The new Windows 10 edition, which joins the family of Windows 10 Pro and Windows 10 Home, is called Windows 10 S. While you may be a bit perplexed as to what the “S" means, it is essentially “a lot of the old and a bit of the new" sort of feeling. Windows 10 S essentially has the foundations of the Windows 10 Pro, but is significantly locked-down in terms of what apps can run on it, which makes it not only faster, but also easier for the configuration to manage devices on the network and less vulnerable to potential security threats.

For starters, Windows 10 S will not run any apps that aren’t already available on the Windows Store, or aren’t preloaded on the operating system (OS). This might surprise you a bit, and yes, this is a significant change compared to the other Windows 10 editions. However, this could be one way to push app developers to switch their desktop apps to the Universal Windows Platform and make them available through the Store. Interestingly, Microsoft’s own Office365 suite of productivity software is “coming soon" on the Windows Store.

Since a PC running Windows 10 S will not be able to download and install any software (the way you would otherwise on any Windows PC), this does mean that there is potentially less threat of malware invading the system. This also means that many computer manufacturers (also known as OEMs, or original equipment manufacturers) will not be able to clutter the experience by preloading apps on a new Windows 10 S computer that you purchase.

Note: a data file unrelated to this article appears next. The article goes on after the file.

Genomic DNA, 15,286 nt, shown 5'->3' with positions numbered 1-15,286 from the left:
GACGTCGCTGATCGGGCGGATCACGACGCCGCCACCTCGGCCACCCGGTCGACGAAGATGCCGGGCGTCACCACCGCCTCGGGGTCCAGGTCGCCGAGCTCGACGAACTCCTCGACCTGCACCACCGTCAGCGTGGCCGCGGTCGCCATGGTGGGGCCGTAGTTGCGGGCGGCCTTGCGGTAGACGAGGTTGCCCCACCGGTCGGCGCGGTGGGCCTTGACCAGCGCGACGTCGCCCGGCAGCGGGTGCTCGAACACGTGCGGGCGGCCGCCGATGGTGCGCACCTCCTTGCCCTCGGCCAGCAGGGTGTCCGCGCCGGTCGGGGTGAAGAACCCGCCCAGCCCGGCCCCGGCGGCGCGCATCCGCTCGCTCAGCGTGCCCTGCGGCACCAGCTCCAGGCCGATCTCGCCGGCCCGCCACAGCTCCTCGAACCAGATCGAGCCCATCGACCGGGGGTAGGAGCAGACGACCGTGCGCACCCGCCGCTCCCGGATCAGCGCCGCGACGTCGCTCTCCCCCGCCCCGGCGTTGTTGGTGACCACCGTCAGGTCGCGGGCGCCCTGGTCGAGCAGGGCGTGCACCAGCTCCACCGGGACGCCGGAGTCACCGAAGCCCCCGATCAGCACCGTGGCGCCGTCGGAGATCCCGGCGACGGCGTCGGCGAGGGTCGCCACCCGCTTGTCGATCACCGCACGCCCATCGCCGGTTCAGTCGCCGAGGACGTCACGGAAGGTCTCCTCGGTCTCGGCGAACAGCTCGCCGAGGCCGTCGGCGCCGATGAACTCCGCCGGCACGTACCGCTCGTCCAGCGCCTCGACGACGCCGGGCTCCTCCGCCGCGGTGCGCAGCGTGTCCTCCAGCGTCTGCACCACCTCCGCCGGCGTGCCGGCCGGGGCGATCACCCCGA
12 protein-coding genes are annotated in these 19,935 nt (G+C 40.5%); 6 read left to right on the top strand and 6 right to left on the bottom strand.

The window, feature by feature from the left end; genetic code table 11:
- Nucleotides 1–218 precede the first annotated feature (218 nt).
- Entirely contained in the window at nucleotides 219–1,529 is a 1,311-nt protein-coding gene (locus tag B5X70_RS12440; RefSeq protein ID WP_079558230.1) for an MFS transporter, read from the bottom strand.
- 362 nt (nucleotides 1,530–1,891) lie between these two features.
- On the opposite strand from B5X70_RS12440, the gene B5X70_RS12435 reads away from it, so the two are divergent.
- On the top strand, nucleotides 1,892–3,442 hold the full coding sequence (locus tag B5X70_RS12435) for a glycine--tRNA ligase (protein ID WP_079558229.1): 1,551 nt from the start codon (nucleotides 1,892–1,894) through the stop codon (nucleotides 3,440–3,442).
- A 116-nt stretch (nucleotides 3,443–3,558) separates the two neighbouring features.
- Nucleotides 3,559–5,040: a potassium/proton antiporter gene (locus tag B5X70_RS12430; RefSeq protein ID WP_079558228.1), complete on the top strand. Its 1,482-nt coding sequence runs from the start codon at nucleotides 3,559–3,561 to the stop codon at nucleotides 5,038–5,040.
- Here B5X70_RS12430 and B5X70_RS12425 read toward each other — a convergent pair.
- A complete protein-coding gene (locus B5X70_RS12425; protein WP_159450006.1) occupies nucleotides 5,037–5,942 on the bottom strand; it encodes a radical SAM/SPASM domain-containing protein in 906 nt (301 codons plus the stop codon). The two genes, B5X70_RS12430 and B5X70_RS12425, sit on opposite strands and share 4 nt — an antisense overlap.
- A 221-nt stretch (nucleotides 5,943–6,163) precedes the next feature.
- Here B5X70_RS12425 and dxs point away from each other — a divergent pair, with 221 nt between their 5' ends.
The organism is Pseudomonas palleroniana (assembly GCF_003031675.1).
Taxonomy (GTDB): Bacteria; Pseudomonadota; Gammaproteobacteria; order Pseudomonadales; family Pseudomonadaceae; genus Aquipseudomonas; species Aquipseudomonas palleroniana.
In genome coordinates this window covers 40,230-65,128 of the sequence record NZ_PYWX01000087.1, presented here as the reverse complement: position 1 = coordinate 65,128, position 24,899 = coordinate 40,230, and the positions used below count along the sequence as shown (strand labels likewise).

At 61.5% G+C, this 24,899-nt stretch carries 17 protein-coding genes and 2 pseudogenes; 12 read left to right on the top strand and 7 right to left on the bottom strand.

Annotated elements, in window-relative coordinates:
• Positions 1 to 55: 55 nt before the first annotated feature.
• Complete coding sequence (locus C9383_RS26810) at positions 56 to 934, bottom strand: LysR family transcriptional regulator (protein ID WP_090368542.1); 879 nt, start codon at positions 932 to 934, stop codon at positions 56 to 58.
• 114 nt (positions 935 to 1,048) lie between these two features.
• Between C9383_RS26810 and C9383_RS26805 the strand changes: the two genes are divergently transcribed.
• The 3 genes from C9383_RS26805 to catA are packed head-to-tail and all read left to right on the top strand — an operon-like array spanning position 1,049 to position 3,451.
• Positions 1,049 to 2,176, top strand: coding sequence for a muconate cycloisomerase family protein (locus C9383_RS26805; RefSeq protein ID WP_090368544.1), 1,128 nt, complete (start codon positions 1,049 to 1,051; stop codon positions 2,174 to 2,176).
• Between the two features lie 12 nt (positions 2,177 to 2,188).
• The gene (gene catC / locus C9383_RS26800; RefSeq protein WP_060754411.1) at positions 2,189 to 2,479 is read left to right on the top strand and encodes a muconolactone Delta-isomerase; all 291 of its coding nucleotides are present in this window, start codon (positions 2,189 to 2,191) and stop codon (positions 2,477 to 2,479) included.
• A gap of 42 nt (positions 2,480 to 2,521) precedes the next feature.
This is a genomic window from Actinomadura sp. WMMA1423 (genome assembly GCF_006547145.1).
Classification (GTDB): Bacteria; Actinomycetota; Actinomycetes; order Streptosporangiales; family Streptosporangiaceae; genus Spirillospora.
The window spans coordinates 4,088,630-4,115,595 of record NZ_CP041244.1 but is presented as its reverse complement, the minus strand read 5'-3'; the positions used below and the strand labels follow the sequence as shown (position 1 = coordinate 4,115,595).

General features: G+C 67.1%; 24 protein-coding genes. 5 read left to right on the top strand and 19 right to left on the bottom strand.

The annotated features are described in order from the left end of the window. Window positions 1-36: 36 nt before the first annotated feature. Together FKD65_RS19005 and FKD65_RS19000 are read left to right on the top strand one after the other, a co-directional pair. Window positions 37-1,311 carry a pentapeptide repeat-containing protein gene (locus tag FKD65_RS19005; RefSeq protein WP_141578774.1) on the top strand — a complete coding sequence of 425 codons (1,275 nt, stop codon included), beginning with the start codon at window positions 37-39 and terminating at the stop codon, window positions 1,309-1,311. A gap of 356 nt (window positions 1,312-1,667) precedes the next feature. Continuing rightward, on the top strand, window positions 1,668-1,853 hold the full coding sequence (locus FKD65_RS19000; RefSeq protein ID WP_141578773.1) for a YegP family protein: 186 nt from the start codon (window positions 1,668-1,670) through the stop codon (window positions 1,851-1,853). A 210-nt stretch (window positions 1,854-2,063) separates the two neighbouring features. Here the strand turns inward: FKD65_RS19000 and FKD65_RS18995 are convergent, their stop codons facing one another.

Also read: Does Microsoft need a Google Chromebook rival?

In terms of the limitations, there are certain popular apps that will not be running on Windows 10 S, at least for the moment. One of them is Google’s Chrome web browser, by far the most popular web browser globally. Bing will become the default search engine, and this cannot be changed. You won’t be able to install and use Apple iTunes, in case you own an iPhone or iPad, or have subscribed to Apple Music.

Could all this make Microsoft vulnerable to the sort of lawsuits that it faced for monopolizing the Internet Explorer browser on PCs, for example? Incidentally, one could install other browsers on those Windows variants later, which isn’t the case with the Windows 10 S.

Then there is the small matter of the hardware and peripherals that you may wish to connect with a Windows 10 S PC. Microsoft suggests that “while most hardware peripherals (such as printers) which already work with Windows 10 will work with Windows 10 S too, there may be limited functionality, presumably because drivers cannot be installed on Windows 10 S. Again, this could be a potential issue for many users.

If you are indeed convinced about Windows 10 S, the upgrade will cost you $49, and this can be downloaded via the Windows Store too. However, if your PC already runs Windows 10 Pro, the Windows 10 S configuration will not be available.